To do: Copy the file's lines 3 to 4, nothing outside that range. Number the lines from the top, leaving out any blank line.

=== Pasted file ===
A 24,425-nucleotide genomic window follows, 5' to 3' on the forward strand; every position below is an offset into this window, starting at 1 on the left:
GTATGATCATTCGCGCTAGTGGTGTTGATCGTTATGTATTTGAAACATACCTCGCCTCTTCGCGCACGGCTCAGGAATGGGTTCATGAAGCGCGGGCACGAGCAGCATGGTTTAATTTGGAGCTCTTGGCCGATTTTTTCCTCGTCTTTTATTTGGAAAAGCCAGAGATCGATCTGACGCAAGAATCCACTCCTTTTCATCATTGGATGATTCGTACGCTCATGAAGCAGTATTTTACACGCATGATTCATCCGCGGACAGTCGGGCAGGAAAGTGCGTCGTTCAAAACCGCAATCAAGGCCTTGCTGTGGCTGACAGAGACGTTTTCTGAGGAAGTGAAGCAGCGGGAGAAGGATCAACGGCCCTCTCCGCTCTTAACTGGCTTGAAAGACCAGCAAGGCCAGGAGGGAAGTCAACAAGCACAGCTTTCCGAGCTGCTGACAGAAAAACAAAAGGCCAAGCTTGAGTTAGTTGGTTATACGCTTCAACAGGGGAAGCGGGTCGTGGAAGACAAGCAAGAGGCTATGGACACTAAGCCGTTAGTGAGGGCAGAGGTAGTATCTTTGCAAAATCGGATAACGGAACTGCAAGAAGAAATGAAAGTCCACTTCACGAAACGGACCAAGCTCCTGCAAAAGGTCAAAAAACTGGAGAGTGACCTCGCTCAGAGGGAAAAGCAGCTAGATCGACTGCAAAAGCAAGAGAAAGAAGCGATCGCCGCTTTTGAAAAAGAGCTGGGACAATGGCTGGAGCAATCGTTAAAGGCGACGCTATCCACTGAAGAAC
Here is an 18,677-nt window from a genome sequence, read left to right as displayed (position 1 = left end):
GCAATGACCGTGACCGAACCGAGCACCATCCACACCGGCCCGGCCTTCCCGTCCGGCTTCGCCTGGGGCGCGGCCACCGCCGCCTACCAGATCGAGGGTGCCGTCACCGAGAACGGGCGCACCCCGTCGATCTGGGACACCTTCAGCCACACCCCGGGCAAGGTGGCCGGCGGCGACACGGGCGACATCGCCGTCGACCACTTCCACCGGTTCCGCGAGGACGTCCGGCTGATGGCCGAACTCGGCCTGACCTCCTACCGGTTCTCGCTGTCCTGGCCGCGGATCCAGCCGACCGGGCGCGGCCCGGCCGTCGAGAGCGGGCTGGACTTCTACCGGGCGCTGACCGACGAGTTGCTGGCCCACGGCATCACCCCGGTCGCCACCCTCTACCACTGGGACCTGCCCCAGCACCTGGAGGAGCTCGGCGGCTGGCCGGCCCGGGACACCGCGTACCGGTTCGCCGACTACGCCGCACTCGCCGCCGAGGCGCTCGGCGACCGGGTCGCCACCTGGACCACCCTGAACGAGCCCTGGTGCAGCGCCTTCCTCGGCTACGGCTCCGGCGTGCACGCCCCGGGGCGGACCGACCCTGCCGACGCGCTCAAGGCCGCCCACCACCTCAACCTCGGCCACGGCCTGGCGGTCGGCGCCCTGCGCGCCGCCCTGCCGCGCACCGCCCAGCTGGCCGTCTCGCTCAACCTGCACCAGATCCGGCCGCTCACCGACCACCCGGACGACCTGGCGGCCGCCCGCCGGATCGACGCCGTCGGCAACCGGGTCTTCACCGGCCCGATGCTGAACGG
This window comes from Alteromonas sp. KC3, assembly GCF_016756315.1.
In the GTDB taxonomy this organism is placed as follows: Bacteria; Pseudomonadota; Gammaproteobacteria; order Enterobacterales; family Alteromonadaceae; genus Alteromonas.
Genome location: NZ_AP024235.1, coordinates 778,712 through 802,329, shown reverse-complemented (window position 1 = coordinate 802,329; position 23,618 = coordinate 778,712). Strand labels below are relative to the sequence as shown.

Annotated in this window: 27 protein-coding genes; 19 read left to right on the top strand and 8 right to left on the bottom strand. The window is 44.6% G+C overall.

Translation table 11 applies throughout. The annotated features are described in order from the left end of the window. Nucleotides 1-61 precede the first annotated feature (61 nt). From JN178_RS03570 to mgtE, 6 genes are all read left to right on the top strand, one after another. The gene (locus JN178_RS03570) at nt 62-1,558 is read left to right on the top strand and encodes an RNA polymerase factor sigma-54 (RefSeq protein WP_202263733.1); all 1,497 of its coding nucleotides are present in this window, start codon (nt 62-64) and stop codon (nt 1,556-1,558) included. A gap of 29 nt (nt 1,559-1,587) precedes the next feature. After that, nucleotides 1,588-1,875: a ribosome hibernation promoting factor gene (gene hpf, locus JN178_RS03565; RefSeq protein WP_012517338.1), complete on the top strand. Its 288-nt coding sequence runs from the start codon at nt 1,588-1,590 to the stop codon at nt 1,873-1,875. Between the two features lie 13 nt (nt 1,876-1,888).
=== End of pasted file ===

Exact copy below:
Here is an 18,677-nt window from a genome sequence, read left to right as displayed (position 1 = left end):
GCAATGACCGTGACCGAACCGAGCACCATCCACACCGGCCCGGCCTTCCCGTCCGGCTTCGCCTGGGGCGCGGCCACCGCCGCCTACCAGATCGAGGGTGCCGTCACCGAGAACGGGCGCACCCCGTCGATCTGGGACACCTTCAGCCACACCCCGGGCAAGGTGGCCGGCGGCGACACGGGCGACATCGCCGTCGACCACTTCCACCGGTTCCGCGAGGACGTCCGGCTGATGGCCGAACTCGGCCTGACCTCCTACCGGTTCTCGCTGTCCTGGCCGCGGATCCAGCCGACCGGGCGCGGCCCGGCCGTCGAGAGCGGGCTGGACTTCTACCGGGCGCTGACCGACGAGTTGCTGGCCCACGGCATCACCCCGGTCGCCACCCTCTACCACTGGGACCTGCCCCAGCACCTGGAGGAGCTCGGCGGCTGGCCGGCCCGGGACACCGCGTACCGGTTCGCCGACTACGCCGCACTCGCCGCCGAGGCGCTCGGCGACCGGGTCGCCACCTGGACCACCCTGAACGAGCCCTGGTGCAGCGCCTTCCTCGGCTACGGCTCCGGCGTGCACGCCCCGGGGCGGACCGACCCTGCCGACGCGCTCAAGGCCGCCCACCACCTCAACCTCGGCCACGGCCTGGCGGTCGGCGCCCTGCGCGCCGCCCTGCCGCGCACCGCCCAGCTGGCCGTCTCGCTCAACCTGCACCAGATCCGGCCGCTCACCGACCACCCGGACGACCTGGCGGCCGCCCGCCGGATCGACGCCGTCGGCAACCGGGTCTTCACCGGCCCGATGCTGAACGG